“Archbishop Lazar Puhalo believes in compassion,” begins the article in the Sun Journal of Lewiston, Maine. Reporter Lindsay Tice caught up with the archbishop at a talk he gave yesterday to students at University of Southern Maine’s Lewiston-Auburn College. (HT: OBL News)
Dressed in black robes and sporting a long white and gray beard, Puhalo spoke to students over a potluck lunch held in the college’s second-floor lounge. Encouraged by questions, he jumped from topic to topic, covering in two-and-a-half hours: same-sex marriage, universal health care, women’s rights, religious fundamentalism, politics, an individual’s impact on society, ecology, suffering, compassion, fear, hatred, faith, hope and love.
“There is no hand of an angry God. There is no angry God,” he said, adding, “If God’s so full of hate, what’s he got to teach us?”
Puhalo lambasted what he sees as Christian hypocrisy and bigotry, saying too many religious people moralize and judge while too few help and support. He also spoke against politicians’ use of religion and fear to gain supporters, particularly when it comes to universal health care and same-sex marriage — both of which he supports and are already available in his home country of Canada.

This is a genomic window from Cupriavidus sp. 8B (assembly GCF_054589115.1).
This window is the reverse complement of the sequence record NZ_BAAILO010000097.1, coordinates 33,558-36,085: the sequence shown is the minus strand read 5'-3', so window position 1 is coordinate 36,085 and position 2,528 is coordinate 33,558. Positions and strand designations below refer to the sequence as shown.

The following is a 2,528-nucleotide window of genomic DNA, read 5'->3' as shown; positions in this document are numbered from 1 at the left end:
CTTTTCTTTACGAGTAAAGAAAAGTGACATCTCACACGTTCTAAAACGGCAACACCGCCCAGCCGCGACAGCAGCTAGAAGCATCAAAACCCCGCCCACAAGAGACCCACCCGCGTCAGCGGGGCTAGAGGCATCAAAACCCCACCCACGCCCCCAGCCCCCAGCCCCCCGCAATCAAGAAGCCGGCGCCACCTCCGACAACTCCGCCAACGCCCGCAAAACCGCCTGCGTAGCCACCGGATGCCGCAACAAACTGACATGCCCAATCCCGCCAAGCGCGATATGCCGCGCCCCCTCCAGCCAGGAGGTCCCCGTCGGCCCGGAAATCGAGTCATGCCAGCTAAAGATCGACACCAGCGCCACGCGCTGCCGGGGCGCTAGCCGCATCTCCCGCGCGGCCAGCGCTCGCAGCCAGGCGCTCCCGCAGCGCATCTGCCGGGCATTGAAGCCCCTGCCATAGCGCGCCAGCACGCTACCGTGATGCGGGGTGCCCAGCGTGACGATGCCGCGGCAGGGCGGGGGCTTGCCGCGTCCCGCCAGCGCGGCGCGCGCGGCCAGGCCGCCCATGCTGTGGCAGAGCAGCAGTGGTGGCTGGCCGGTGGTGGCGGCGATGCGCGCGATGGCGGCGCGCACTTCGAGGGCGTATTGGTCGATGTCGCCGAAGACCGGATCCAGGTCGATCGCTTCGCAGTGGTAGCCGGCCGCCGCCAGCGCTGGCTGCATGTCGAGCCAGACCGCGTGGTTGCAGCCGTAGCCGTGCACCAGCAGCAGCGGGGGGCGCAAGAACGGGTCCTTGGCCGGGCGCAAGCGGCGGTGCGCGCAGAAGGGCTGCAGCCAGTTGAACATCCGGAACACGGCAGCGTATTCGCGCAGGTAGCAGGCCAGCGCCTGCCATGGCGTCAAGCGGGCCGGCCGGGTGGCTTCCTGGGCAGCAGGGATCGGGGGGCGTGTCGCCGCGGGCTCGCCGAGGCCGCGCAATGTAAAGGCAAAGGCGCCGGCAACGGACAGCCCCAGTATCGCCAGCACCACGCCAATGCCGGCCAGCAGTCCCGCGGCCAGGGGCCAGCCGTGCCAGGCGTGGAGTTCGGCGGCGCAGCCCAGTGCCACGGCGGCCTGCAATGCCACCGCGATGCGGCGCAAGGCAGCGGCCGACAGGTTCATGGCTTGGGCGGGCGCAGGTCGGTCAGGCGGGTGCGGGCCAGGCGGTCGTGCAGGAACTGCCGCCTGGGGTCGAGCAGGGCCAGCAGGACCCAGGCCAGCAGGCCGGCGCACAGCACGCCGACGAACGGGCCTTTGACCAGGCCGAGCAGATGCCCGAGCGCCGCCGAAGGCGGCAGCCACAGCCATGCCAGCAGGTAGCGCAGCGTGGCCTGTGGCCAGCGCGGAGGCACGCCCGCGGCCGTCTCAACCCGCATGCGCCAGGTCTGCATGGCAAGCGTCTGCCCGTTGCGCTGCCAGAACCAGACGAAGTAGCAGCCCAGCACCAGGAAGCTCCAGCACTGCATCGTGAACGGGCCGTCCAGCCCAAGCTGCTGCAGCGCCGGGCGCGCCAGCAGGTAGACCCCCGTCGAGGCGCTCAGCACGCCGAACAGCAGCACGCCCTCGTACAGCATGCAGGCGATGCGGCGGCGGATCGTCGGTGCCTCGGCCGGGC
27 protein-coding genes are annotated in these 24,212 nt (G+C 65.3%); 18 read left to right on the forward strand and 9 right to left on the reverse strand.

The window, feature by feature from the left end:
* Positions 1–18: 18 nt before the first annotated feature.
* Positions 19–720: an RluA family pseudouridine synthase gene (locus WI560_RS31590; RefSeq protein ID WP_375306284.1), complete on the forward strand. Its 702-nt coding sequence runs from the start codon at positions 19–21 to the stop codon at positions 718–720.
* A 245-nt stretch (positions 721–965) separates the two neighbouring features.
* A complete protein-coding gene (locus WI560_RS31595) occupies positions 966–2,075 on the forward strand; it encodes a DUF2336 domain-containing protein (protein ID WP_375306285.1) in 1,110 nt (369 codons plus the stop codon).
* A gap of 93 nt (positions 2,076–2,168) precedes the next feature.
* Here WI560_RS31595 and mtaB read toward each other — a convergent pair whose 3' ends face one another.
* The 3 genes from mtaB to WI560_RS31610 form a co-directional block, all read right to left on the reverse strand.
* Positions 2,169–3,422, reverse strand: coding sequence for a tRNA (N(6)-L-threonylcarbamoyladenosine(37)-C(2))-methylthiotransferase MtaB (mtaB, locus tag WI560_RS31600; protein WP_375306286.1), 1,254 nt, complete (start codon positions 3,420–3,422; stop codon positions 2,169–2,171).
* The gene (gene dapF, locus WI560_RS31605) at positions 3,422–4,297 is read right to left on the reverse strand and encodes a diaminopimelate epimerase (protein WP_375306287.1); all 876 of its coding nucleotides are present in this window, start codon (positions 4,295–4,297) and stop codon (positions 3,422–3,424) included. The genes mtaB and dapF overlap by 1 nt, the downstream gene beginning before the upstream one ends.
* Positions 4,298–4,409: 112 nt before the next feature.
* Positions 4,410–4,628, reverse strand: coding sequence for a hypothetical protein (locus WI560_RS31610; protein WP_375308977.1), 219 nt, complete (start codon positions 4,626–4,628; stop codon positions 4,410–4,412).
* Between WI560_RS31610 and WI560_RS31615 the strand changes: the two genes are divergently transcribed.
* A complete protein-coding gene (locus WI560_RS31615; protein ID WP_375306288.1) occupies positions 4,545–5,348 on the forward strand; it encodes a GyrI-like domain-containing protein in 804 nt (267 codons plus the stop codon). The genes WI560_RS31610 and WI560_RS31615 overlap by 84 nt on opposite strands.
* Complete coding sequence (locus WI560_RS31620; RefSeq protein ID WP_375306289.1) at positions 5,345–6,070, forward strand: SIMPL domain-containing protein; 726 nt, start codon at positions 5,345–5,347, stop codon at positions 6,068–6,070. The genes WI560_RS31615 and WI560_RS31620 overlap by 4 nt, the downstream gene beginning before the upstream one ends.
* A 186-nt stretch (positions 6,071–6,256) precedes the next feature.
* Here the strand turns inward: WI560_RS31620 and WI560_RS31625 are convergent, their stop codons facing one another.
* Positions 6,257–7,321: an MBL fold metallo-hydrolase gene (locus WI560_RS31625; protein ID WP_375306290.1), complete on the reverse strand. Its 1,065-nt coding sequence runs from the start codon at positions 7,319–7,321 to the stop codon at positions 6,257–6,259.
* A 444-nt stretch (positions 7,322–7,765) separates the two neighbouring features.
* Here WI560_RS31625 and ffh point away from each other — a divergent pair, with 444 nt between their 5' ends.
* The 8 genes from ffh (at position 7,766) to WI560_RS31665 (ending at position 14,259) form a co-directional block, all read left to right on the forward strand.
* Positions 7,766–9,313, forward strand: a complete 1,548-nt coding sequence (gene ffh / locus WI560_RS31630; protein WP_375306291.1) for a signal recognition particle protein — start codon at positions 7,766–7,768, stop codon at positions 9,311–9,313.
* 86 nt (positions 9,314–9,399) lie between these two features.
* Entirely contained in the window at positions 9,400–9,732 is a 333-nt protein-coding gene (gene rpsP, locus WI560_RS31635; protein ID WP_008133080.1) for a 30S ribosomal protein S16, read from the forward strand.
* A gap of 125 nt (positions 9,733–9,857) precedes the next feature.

Universal health care is an example of basic compassion for others, Puhalo said. And he believes that same-sex marriage is an issue of democratic rights for citizens, not an issue for religious groups.
“We (the Christian church) don’t have a copyright on the word marriage,” he said.
The newspaper identified Archbishop Puhalo as “the head of the North American Orthodox Christian Church and world-renowned philosopher and advocate of human rights, women’s rights, and the environment … ”
But officially, as described by OrthodoxWiki, he is the Most Reverend Lazar (Puhalo) of Ottawa, a retired hierarch of the Orthodox Church in America, and the founding abbot of the Monastery of All Saints of North America, Canada.
OrthodoxWiki notes that the much traveled cleric “is known for his prolific (and, at times, controversial) theological writings, particularly regarding the aerial toll houses.”